Peabody WMA in the Green River Region and Land Between the Lakes National Recreation Area in the Purchase Region are among his top three favorite public lands to hunt turkey in Kentucky. Both areas posted spring turkey harvest totals in 2014 that led other public lands in their respective regions. Clay WMA in the Northeast Region and Taylorsville Lake WMA in the Bluegrass Region led their respective regions in the 2014 spring turkey harvest totals.


Public Land Strategies: A general rule of thumb when it comes to hunting turkey on public lands during the spring season is the sooner you can hunt them the better.

Scouting ahead of time is the most effective way to learn how turkeys are using the landscape. It also helps a hunter identify potential set-up locations.

“If somebody outwits you that morning, then you might have to go to your second or third spot on public land,” Lupardus said. “What’s most important is spending some time out in that area and understanding what the hens are doing. If you can mimic what the hens are doing, you’ll have success.”

Can’t make it out opening weekend? A weekday or late afternoon hunt can be just as productive.

“Late afternoon is really a key spot,” Lupardus said. “I’ve harvested turkeys in multiple states all in the 5- to 6-o’clock hour.”

Did you know: Hunters in Logan County have made it the top county by spring turkey harvest total for three consecutive years. It’s entrenched in the Green River Region which stretches from Hardin and Union counties along the Ohio River down to Todd and Monroe counties along the Tennessee border. The region led the state last spring with 9,274 birds telechecked.

“That area is just special,” Dobey said. “When you look at the big picture of what turkeys need to survive, it’s much more intricate than just, do they have food or do they have trees to roost in? There, you have this perfect assemblage of habitat types. Add the agriculture component into that and it’s just a shot to the population because they have this additional available food source that a lot of other portions of the state don’t have. That can compensate for a lack of a natural food source in some years.”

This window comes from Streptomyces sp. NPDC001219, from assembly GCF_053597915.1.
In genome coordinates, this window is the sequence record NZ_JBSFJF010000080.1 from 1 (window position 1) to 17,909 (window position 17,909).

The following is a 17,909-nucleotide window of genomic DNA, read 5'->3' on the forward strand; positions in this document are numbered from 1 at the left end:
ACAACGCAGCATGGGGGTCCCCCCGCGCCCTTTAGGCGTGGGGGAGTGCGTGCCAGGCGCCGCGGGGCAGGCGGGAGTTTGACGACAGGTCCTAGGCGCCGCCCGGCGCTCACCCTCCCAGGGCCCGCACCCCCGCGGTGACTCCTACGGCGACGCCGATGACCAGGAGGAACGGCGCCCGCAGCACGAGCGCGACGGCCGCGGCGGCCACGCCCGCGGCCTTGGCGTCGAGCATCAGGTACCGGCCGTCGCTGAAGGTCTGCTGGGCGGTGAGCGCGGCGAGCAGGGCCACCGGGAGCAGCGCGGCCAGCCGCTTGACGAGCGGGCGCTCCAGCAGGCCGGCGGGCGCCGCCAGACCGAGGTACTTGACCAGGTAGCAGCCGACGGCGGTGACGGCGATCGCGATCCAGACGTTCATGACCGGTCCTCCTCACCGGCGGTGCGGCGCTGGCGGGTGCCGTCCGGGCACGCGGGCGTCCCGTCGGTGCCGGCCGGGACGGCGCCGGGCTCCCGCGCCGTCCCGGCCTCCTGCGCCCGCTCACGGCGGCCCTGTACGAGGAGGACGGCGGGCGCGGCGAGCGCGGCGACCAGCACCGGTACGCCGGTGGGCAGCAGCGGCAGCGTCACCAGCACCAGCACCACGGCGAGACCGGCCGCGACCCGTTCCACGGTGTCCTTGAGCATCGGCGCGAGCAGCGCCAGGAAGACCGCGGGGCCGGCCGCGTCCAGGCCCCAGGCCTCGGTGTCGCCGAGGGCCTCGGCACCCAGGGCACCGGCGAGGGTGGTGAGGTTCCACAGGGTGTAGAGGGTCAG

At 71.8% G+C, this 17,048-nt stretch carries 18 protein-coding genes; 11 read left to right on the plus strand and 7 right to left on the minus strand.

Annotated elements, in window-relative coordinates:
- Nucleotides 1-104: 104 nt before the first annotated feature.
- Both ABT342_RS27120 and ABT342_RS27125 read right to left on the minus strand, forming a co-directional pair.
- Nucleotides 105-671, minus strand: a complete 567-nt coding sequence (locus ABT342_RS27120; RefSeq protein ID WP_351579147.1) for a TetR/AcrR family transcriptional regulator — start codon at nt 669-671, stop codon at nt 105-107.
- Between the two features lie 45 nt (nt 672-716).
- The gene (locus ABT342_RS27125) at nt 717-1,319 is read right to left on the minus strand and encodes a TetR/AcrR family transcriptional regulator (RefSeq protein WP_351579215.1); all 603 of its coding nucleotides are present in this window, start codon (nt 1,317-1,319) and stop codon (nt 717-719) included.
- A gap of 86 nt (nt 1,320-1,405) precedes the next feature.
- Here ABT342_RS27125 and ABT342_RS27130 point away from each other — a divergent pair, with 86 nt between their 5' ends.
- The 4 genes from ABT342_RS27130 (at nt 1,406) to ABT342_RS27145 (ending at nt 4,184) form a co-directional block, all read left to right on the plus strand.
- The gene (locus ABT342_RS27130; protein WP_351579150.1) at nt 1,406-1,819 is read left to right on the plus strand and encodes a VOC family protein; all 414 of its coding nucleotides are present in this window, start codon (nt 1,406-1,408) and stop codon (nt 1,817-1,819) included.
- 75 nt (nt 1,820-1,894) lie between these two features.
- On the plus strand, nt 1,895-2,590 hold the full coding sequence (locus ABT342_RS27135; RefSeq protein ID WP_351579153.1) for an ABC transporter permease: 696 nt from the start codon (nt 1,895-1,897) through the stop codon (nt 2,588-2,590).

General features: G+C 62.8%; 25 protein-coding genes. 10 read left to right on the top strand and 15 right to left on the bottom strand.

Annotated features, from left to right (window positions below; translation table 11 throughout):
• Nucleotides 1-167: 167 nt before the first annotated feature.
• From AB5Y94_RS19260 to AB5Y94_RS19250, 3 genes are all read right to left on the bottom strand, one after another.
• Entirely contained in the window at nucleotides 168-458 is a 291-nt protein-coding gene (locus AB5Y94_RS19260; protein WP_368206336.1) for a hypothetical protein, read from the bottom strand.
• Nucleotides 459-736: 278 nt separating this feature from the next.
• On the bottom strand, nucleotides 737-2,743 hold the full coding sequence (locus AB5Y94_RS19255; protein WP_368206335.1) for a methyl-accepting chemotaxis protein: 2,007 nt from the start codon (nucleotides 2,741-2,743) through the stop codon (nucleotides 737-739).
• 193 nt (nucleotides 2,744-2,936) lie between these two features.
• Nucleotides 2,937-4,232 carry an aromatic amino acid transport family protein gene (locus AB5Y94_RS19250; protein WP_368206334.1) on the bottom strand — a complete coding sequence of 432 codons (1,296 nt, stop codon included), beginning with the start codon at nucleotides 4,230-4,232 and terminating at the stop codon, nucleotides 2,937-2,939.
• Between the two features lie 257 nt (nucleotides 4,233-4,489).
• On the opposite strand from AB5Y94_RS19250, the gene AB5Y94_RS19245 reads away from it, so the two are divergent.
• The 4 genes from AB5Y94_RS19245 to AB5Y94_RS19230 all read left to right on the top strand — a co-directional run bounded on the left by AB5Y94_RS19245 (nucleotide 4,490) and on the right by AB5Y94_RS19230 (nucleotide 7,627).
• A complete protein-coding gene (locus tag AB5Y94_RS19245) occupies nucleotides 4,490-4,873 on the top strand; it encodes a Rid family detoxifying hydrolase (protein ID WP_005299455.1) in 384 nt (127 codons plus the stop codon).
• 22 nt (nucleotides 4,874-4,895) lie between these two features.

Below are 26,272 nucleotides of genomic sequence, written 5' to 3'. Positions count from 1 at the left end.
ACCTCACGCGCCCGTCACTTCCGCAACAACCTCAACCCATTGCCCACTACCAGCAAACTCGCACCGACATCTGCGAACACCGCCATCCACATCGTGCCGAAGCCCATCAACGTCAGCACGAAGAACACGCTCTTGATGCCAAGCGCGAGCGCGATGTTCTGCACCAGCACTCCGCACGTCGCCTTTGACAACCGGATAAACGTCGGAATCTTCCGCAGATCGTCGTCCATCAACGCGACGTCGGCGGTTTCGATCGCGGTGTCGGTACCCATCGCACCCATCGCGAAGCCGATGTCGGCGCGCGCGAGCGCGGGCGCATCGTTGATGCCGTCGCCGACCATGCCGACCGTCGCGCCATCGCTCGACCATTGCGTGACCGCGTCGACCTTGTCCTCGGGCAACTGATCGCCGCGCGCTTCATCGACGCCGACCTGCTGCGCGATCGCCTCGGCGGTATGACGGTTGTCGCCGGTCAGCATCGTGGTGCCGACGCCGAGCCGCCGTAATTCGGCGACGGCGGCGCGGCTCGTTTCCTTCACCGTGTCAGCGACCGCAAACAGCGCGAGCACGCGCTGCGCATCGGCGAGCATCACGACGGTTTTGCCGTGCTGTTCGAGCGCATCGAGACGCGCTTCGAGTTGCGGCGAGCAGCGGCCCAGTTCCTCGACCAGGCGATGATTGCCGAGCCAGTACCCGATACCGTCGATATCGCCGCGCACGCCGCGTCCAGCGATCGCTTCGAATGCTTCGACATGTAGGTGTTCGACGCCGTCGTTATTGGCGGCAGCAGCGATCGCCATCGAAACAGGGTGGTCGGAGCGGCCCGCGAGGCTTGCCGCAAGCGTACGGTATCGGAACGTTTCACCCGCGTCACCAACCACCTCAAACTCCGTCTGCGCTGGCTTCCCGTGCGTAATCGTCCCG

Looking Ahead: The emergence of a cicada brood later this spring in the Green River and Purchase Regions west of Interstate 65 could result in a spike in the spring turkey harvest in the near future.

Hunters achieved a record turkey harvest two years after a significant cicada emergence throughout much of the state in 2008.

“That is a huge food source for turkeys and poults in particular,” Dobey said. “They feast on insects. Something like a cicada would be a goldmine. We could really see a huge increase in poult production in the western part of the state this summer which would be fantastic.”

Hunters are encouraged to consult the 2015 Kentucky Spring Hunting Guide beforehand. Available online at fw.ky.gov and wherever licenses are sold, it provides information about current regulations, licenses and permits, legal equipment, safety tips and more.

Editor’s Note: Author Kevin Kelly is a staff writer for Kentucky Afield magazine, the official publication of the Kentucky Department of Fish and Wildlife Resources. Get the latest from Kelly and the entire Kentucky Afield staff by following them on Twitter: @kyafield.